Smoked meat is fabulous! These four methods “stack” onto each other and can be done in stages on different days. You can do any one of these methods separately (except just brined) without all the others, and still have some great tasting elk, or other wild game or domestic meats! All of the steps are pretty easy, but you’ll benefit from paying attention to temperatures.
Calling elk in close requires controlling the bull with a call to put him in front of the shooter for a broadside shot. There are several steps to the process of setting up a scenario for shooting elk
The brining is an easy step. Huge chunks of meat really don't benefit that much from brining. The brine doesn't penetrate very far. The meat should soak in it for 24 hours, or so, at 35-40 degrees. Brining adds some good flavor, especially to smaller cuts of meats.
Once you have some smoked meat, you can eat it like that, or take the next step of braising it in a broth. The braising step adds even more flavor and helps tenderize any lean game meat. The resulting Au Jus is terrific!
I recommend brining and smoking several roasts at the same time, so you can eat some right away. Then do the other two methods now or over the next week or so, if you’re out of time. Once you have some of the meat braised, if you don’t eat it all right then, you can then pull some of it. Some cuts of wild game can be a bit harder to pull than pork, but it makes a great end result.
With the pulled meat, you can then add your favorite BBQ sauce and slowly reheat it covered in the oven, or on the grill. This makes great pulled smoked elk sandwiches (or other meats). This final result, of all the stacked methods is my favorite! It is full of flavor.
Here are all the “stacked” methods in order. Stop whenever you want. If you haven’t eaten it all, keep going!
To one gallon cold water add 1 cup apple cider vinegar and dissolve 1 cup brown sugar in the mixture. (Add 2 or three minced garlic cloves, if desired). If you need more brine for a larger amount of meat, do the math and increase it.
Add as much meat as will still be completely covered by the mixture. Let it brine for about 24 hours. Keep this mixture cold by storing it in the refrigerator.On a cold Montana night, we once left it outside in a cooler to keep it from freezing! If you start off with slightly frozen meat, it will stay cool longer. the brine needs to be kept around 40 degrees, or less.
Remove the brined meat and let it drain for a while. If it’s still wet, pat it dry with paper towel. Sprinkle evenly with course kosher salt. Make a fairly thick paste with olive oil and your favorite red meat rub; enough to cover all surfaces of the meat. We like a “sweet mesquite” type rub. Soaking in the oil for a while brings some of the flavor out of the dry rub mixture. Rub it on as thick as you like, but avoid big clumps. Using bacon fat works well, too, and adds more flavor!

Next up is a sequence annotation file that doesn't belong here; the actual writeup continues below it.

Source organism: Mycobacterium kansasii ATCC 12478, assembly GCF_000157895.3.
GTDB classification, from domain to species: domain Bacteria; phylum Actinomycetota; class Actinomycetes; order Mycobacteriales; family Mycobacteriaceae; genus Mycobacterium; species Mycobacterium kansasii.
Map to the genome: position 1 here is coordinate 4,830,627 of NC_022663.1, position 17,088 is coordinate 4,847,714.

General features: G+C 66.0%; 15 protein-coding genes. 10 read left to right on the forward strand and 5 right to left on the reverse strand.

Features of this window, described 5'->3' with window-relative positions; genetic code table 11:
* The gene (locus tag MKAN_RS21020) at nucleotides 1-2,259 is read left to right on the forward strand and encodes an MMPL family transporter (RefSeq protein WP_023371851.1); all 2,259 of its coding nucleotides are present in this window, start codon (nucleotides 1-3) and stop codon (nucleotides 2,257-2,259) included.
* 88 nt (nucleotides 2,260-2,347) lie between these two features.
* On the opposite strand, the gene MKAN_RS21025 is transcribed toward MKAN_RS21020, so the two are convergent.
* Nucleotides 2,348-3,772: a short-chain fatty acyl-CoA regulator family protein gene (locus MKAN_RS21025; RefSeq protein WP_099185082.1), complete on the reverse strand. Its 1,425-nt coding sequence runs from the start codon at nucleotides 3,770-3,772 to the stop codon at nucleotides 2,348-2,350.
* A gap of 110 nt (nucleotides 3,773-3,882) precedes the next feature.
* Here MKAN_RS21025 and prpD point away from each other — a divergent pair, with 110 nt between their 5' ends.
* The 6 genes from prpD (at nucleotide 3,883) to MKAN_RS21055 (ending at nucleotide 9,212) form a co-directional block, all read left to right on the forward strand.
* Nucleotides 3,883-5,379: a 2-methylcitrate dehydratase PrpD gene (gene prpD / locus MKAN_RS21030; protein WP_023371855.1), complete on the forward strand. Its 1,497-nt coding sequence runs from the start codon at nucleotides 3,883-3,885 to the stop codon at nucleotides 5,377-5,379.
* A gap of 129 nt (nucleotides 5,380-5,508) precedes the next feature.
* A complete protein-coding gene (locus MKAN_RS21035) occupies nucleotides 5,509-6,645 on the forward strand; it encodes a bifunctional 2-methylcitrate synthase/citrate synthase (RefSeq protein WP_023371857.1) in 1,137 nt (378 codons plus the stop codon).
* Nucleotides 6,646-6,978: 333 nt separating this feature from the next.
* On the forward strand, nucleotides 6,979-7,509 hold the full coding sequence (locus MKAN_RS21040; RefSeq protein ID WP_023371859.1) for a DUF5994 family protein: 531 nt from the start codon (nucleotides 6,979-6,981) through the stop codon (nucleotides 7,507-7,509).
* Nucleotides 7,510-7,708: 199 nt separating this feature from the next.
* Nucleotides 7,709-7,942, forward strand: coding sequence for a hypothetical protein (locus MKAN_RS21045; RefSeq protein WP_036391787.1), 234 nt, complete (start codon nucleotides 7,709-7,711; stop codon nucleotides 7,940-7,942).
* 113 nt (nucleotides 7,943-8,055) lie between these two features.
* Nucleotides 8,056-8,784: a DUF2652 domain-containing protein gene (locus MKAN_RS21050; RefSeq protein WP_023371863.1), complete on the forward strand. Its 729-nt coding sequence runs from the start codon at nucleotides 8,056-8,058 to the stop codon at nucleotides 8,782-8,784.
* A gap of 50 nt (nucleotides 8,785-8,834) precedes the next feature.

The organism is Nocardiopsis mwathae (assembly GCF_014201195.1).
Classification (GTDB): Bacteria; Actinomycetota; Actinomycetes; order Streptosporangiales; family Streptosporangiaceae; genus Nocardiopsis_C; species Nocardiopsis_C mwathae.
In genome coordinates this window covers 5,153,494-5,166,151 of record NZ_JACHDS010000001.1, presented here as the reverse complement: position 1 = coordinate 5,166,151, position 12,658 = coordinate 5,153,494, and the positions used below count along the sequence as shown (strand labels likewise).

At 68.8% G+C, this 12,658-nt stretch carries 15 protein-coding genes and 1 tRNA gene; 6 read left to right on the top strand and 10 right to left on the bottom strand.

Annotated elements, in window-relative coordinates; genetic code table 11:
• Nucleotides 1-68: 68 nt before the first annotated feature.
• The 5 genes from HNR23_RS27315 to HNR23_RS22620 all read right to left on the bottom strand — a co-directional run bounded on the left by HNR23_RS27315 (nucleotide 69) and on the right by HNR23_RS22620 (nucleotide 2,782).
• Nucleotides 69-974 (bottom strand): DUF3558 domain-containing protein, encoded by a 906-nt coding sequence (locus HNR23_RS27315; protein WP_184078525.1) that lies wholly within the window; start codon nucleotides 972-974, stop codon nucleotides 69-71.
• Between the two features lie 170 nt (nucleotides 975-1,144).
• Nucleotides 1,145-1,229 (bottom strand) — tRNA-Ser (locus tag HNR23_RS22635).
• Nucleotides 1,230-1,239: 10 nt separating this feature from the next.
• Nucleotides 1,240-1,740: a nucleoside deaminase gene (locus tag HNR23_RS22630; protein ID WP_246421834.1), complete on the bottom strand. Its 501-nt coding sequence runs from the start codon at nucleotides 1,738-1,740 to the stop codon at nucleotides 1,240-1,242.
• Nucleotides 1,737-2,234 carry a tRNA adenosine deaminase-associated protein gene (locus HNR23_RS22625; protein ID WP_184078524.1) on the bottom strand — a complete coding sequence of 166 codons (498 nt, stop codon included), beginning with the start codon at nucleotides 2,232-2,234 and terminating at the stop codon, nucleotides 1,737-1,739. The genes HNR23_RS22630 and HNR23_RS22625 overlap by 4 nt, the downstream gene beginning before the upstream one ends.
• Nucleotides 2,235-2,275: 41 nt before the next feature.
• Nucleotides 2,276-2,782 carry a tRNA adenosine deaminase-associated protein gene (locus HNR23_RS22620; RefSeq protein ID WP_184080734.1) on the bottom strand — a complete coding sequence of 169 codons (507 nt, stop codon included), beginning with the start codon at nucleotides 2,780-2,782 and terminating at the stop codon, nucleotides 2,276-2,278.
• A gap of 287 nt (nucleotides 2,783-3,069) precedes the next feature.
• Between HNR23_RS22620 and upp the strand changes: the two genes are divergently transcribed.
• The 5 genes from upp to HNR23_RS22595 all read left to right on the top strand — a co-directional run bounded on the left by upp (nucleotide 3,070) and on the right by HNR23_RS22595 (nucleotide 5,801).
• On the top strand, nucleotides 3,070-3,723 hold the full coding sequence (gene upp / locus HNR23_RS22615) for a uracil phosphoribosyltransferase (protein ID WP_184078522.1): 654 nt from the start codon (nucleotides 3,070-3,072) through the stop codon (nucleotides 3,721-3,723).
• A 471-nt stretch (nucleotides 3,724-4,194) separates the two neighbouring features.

Set your smoker up for 225 degrees. A thermometer that sits on the grates is needed. You can smoke it in a grill, if you can control the temperature around 225. Try to set up a cool zone at about 225, away from burners or charcoal. (The inaccurate thermometer on your smoker or grill tells how hot it is at the top of the lid- useless!)
If using smaller roasts, check the internal temperature of the middle of the meat after 30-40 minutes. (You really should get a good instant read probe thermometer.) Start out with a couple of handfuls of large chunks of your favorite smoking wood. Apple and cherry are a little milder than mesquite and hickory.
The heavier and the longer the smoke, the stronger the smoked meat flavor gets. My “carnivoress” likes it a lot smokier than I do, so she eats more of the smoked stage meat. I wait for the braised and pulled stages! That mellows the smoke flavor a bit.
If some of the smoked meat is moving on to the braised stage, remove it at an internal goal temperature of about 120 degrees. If you want some to eat right out of the smoke, leave that part until it reaches 150 degrees internal.
Remove smoked meat from the smoker at 120 degrees and put it in a pot. Or, one of those aluminum foil roasting pans works well. We use a cast iron pot. You’ll need enough beef broth to come half way up the meat. We prefer making broth from beef base called, “Better Than Bullion”.
Put a lid on it and cook at 275-300 degrees in the oven or on the grill. Let it cook until it reaches 190 degrees in the middle of the thickest part of the meat. This could take awhile. Be patient. It depends on the sizes of the pieces of meat. If you have more than one, smaller pieces will be done sooner.
Slice some of that braised smoked meat and dip it in the Au Jus you just created. Awesome! You can eat it all that way, but, if you save some to “pull” (now or another day) you’ll be glad you did!
This is worth the wait. The meat has all the rich flavors of the above steps. Now you can add even more with a sauce! Once it reaches 190 degrees in the braise liquid, let it drain and cool a bit.
Put on some foodservice gloves (I use a lot of those things!) and start pulling it apart. If it’s tender enough, you can use two forks. Toss any gristle to the pooch or cat. Add your favorite BBQ sauce and mix it up.
I like to reheat the meat with the sauce on it, to glaze the sauce on the meat a bit. Do it slowly at about 250 degrees until it gets back up to about 160. I throw some sliced onion on top of this mixture before I heat it.
Man, I love this stuff! The meat has been through a lot of flavor-enriching processes to get here. The flavors blend and complement each other. It’s got that good smoked flavor that is enhanced with the rub, which is enhanced by the broth, which is enhanced by the BBQ sauce!
(Some of these processes were adapted from an article on smoking quarters American Hunter magazine.)